The foggy outlook of the future of the year 2020 hardly slowed us down at all. On the contrary, even in a challenging environment, we have succeeded in making Baltic Sea protection history on many fronts. The results speak for themselves.
In December we published the final reports for the Local Fishing and River Vantaa Gypsum projects. Fish stock management and the gypsum treatment of fields are both important new initiatives in Baltic Sea protection. We have managed to not only reduce the nutrient load of the sea, but also kickstart and promote major societal change: together with other stakeholders of the sector, we have managed to commercialize fish stock management in the Baltic Sea. What we started in Finland is now moving forward in Sweden with the Baltic Fish project.
Meanwhile, the River Vantaa Gypsum project, implemented in cooperation with the Ministry of the Environment and project partners, is spearheading the wider deployment of gypsum: this measure, now implemented on a wider scale in Southwest Finland with funding from the Ministry of the Environment, is also taken beyond the borders of Finland in the Gypsum Initiative project. Research has shown that gypsum is the most efficient first aid measure to tackle nutrient discharges from agriculture; for us working for the Baltic Sea, it gives us extra time to search for other measures to curb nutrient loads from agriculture.
By trying new things and scaling them up we can achieve great results. Many Baltic Sea actions are also climate actions, and one example of these is eating fish that is caught sustainably from the Baltic Sea. Another example of benefitting both the sea and the Earth is the Coastal Reed Project, launched together with Metsähallitus this autumn. The project’s objective is to recycle the nutrients of reed growths from eutrophicated coastal waters to land. At the same time, we promote the sustainable and versatile use of renewable reed mass as a raw ingredient that replaces peat and support the protection of nature’s biodiversity. Based on experiences from the pilot, plans are to expand the operations in the coming years.
Cross-border cooperation is a prerequisite of Baltic Sea protection. In the Fertilizer Shipping project, we tackle a major source of discharges in cooperation with stakeholders of the field. In June, together with our Swedish partners, we piloted a new method that aims at retaining phosphorus permanently in the bottom sediment with limestone. Before summer we launched the three-year Sustainable Biogas project, which seeks to reduce the impact of biogas production on the waterways. in 2020 we and the City of Helsinki completed the BEST project, which identified not only best practices, but also glaring deficiencies in the treatment of harmful substances.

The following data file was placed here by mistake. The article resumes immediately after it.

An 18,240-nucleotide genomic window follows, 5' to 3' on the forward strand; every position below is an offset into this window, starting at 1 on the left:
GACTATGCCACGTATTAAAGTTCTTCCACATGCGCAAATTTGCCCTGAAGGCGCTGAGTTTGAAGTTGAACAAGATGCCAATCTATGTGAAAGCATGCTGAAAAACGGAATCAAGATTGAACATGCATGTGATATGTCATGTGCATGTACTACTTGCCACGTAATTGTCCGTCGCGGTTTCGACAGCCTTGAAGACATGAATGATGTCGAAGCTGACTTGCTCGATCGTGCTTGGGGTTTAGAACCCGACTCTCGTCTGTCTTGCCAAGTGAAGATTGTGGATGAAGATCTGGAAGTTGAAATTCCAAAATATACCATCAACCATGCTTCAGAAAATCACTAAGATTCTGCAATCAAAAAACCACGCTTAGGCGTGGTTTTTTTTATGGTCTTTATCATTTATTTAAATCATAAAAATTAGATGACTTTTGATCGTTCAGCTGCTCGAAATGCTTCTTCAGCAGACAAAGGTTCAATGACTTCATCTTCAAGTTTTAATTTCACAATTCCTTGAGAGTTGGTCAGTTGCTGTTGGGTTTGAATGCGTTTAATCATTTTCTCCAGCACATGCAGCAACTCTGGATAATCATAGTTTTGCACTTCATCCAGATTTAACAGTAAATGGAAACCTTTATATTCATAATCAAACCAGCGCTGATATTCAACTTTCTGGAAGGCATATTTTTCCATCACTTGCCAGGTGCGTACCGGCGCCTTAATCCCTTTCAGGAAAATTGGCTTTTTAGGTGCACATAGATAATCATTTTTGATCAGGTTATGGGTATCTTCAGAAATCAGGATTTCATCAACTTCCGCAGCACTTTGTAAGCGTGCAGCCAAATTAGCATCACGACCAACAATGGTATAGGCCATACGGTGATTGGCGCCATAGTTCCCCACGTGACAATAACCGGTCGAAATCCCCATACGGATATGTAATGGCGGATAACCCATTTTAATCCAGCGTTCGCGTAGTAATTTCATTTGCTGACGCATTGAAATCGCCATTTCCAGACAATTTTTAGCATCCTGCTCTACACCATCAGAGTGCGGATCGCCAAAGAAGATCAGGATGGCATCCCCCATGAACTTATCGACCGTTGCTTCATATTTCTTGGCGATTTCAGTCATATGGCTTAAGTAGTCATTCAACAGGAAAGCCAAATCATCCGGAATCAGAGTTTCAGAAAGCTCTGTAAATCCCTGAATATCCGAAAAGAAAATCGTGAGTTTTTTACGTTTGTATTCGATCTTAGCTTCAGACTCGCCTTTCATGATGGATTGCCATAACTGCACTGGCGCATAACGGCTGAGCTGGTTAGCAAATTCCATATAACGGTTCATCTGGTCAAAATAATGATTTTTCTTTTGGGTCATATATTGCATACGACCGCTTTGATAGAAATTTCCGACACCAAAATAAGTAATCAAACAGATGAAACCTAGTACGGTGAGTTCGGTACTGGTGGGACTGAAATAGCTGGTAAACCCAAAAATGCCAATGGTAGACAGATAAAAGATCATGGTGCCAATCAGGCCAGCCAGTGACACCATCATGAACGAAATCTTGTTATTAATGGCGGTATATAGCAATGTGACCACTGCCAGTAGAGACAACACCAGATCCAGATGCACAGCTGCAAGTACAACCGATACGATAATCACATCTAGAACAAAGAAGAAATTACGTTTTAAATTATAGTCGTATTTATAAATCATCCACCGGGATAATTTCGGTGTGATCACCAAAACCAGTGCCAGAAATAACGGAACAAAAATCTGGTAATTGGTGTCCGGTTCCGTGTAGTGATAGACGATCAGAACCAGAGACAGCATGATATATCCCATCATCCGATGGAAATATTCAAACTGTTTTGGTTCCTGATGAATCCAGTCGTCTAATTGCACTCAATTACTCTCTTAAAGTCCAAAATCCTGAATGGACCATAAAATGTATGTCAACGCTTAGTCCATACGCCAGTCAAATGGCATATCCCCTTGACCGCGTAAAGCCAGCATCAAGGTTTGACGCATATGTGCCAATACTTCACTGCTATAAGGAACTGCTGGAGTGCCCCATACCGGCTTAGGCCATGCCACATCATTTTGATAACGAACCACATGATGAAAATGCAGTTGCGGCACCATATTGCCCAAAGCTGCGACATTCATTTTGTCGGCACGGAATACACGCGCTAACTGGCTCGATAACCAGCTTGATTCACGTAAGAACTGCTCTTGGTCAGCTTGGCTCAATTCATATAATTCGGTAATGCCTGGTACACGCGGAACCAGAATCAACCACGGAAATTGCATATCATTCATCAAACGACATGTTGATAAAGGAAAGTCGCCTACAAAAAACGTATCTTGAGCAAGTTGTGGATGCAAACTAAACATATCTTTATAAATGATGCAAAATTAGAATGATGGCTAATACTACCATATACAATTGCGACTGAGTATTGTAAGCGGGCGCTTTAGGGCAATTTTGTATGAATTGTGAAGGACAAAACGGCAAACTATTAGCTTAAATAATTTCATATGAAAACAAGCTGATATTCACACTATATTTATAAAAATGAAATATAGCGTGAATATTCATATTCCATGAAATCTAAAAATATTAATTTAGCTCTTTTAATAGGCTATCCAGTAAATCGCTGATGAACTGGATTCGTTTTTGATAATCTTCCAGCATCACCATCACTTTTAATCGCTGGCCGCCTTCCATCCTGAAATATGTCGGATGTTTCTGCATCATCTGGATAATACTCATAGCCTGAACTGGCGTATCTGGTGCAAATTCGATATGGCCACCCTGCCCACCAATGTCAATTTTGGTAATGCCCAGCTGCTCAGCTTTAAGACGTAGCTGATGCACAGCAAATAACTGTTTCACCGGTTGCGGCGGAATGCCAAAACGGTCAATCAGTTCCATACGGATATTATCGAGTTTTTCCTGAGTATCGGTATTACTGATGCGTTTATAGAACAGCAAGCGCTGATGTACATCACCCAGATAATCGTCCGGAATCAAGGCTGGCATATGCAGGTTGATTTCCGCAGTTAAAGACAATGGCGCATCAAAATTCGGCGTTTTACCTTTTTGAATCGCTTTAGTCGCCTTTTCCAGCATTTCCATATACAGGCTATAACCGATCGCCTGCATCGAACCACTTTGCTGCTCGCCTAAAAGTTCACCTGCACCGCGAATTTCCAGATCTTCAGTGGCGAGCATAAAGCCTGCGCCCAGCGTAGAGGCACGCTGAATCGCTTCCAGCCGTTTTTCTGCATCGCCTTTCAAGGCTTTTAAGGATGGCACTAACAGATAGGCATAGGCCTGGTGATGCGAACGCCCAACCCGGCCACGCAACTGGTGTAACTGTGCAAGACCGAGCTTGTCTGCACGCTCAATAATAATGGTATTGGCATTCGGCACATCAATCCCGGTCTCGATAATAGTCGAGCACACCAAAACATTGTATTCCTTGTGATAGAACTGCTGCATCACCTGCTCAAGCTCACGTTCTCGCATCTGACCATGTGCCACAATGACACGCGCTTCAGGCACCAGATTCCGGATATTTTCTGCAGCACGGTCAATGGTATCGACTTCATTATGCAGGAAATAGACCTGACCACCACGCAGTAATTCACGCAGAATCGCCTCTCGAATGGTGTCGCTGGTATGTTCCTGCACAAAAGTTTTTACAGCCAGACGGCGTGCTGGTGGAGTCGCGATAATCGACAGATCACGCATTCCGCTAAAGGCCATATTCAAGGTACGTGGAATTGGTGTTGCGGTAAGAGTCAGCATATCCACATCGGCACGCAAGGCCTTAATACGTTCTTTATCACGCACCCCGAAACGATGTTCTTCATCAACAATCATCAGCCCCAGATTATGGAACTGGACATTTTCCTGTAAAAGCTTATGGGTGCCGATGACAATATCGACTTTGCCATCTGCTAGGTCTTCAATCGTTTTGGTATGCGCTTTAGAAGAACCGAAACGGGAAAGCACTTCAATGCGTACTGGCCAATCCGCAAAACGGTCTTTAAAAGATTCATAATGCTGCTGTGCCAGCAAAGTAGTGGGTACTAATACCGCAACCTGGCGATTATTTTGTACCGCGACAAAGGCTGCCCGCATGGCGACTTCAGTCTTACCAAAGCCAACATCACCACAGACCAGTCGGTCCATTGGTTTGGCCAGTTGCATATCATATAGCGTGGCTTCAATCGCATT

Our corona year cultural deed was Digimuseo.fi, launched in May in cooperation with the Finnish Museums Association and allowing us to browse museum exhibits safely from our living room couches. Currently, the museum features four pilots, including the maritime collection of the Foundation, but already year 2021 we will have a plethora of new content to fill the limitless walls of Digimuseo. This is something we are particularly excited about: it is, once again, a new initiative and a breakthrough that we have had the pleasure and honour to be brainstorming and implementing. In August, we celebrated Baltic Sea Day, now with already more than 150 partners – merely a year after launching this celebration dedicated to the sea.
It is the duty of our generation and the mission of this Foundation to save the Baltic Sea and its heritage for future generations. I would like to extend my warmest thanks for the year 2020 to all our supporters, partners, and friends of the Baltic Sea. Without your support, we would not be able to do our effective work to nurture the well-being and maritime culture of the Baltic Sea. Our uncompromising work with concrete results will continue in 2021.
Annamari Arrakoski-Engardt, Ph.D.
Managing Director, John Nurminen Foundation